International Journal of Molecular Sciences 10/2014; 15(10):17974-17999. DOI:10.3390/ijms151017974 · 2.34 Impact Factor
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    ABSTRACT: Heme oxygenase-1 (HO-1) encoded by the HMOX1 gene is a 32 kDa stress protein that catabolizes heme to biliverdin, free iron and carbon monoxide. Glial HO-1 is over-expressed in the CNS of subjects with Alzheimer's disease (AD), Parkinson's disease (PD) and multiple sclerosis (MS). The HMOX1 gene is exquisitely sensitive to oxidative stress and is induced in brain and other tissues in various models of disease and trauma. Induction of the glial HMOX1 gene may lead to pathological brain iron deposition, intracellular oxidative damage and bioenergetic failure in AD and other human CNS disorders such as PD and MS. Therefore, targeted suppression of glial HO-1 hyperactivity may prove to be a rational and effective therapeutic intervention in AD and related neurodegenerative disorders. In the present study, we report the effects of QC-47, QC-56 and OB-28, novel azole-based competitive and reversible inhibitors of HO-1, on oxidative damage to whole cell and mitochondrial compartments in rat astrocytes transfected with the HMOX1 gene. We also report the effect of OB-28 on the behavior and neuropathology of APPswe/PS1∆E9 mice. OB-28 was found to reduce oxidative damage to whole cell and mitochondrial compartments in rat astrocytes transfected with the HMOX1 gene. Moreover, OB-28 was found to significantly counter behavioural deficits and neuropathological alterations in APPswe/PS1∆E9 mice. Attenuation of AD-associated behavioural deficits and neuropathological changes suggests that HO-1 may be a promising target for neuro-protective intervention in AD and other neurodegenerative diseases.This article is protected by copyright. All rights reserved.
    Journal of Neurochemistry 08/2014; DOI:10.1111/jnc.12927 · 4.24 Impact Factor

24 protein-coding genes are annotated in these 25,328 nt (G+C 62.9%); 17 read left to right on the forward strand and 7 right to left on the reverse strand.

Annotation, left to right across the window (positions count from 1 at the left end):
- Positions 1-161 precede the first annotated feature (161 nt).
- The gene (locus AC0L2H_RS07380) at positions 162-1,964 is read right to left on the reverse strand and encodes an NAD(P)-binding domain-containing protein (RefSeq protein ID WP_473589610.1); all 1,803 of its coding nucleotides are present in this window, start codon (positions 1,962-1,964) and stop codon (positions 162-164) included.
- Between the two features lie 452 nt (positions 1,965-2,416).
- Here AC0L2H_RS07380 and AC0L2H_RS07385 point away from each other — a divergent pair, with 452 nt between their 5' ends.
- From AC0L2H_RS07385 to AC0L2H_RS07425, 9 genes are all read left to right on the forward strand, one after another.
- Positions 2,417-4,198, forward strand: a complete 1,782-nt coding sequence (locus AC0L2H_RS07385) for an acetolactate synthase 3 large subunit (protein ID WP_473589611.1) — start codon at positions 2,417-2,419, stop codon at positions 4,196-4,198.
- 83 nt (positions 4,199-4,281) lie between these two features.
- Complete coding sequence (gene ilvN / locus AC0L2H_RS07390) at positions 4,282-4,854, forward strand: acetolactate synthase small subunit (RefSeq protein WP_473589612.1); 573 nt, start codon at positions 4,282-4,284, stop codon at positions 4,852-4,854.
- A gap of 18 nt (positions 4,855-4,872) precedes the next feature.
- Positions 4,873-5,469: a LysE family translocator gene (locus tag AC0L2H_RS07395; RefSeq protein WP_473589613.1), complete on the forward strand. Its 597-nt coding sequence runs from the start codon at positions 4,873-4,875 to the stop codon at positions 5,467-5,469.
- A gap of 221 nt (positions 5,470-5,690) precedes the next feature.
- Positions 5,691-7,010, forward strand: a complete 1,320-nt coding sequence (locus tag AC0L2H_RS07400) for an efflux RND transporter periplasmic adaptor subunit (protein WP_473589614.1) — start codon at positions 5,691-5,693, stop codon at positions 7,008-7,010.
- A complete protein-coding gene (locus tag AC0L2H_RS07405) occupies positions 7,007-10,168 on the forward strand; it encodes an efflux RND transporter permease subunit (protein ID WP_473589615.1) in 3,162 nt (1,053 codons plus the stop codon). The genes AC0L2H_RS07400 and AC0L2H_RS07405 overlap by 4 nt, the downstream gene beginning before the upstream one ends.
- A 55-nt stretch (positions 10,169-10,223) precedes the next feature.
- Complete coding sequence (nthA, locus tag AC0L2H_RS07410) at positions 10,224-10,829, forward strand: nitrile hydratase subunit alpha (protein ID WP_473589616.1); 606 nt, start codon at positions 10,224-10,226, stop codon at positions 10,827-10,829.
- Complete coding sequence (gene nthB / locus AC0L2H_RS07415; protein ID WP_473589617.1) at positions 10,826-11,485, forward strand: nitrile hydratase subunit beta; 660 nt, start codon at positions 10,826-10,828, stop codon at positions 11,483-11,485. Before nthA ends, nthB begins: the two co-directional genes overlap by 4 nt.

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    ABSTRACT: The development of heme oxygenase (HO) inhibitors, especially those that are isozyme-selective, promises powerful pharmacological tools to elucidate the regulatory characteristics of the HO system. HO is known to have cytoprotective properties with a role in several disease states; thus, it is an enticing therapeutic target. Traditionally, given their structural similarity with heme, the metalloporphyrins have been used as competitive HO inhibitors. However, given heme’s important role in several other proteins (e.g. cytochromes P450, nitric oxide synthase), nonselectivity is an unfortunate side-effect. Reports that azalanstat and other non-porphyrin molecules inhibited HO led to a multi-faceted effort to develop novel compounds as potent, selective inhibitors of HO. This resulted in the creation of non-competitive HO-selective inhibitors, including a subset with isozyme selectivity for HO-1. Using X-ray crystallography, the structures of several complexes of HO-1 with novel inhibitors have been elucidated, providing insightful information regarding the salient features required for inhibitor binding. This included the structural basis for noncompetitive inhibition, flexibility and adaptability of the inhibitor binding pocket, and multiple, potential interaction subsites, all of which can be exploited in future drug-design strategies. The structures revealed a common binding mode, despite different structural fragments, with the flexibility to accommodate bulkier substituents via “induced fit”. Compounds bind to the distal side of heme through an azole ‘‘anchor” which coordinates with the heme iron. Expansion of the distal pocket, mainly due to distal helix flexibility, allows accommodation of the compounds, with a distal hydrophobic pocket providing further stabilization yet without displacing heme or the critical Asp140 residue. Rather, binding displaces a catalytically critical water molecule and disrupts an ordered hydrogen-bond network involving Asp140.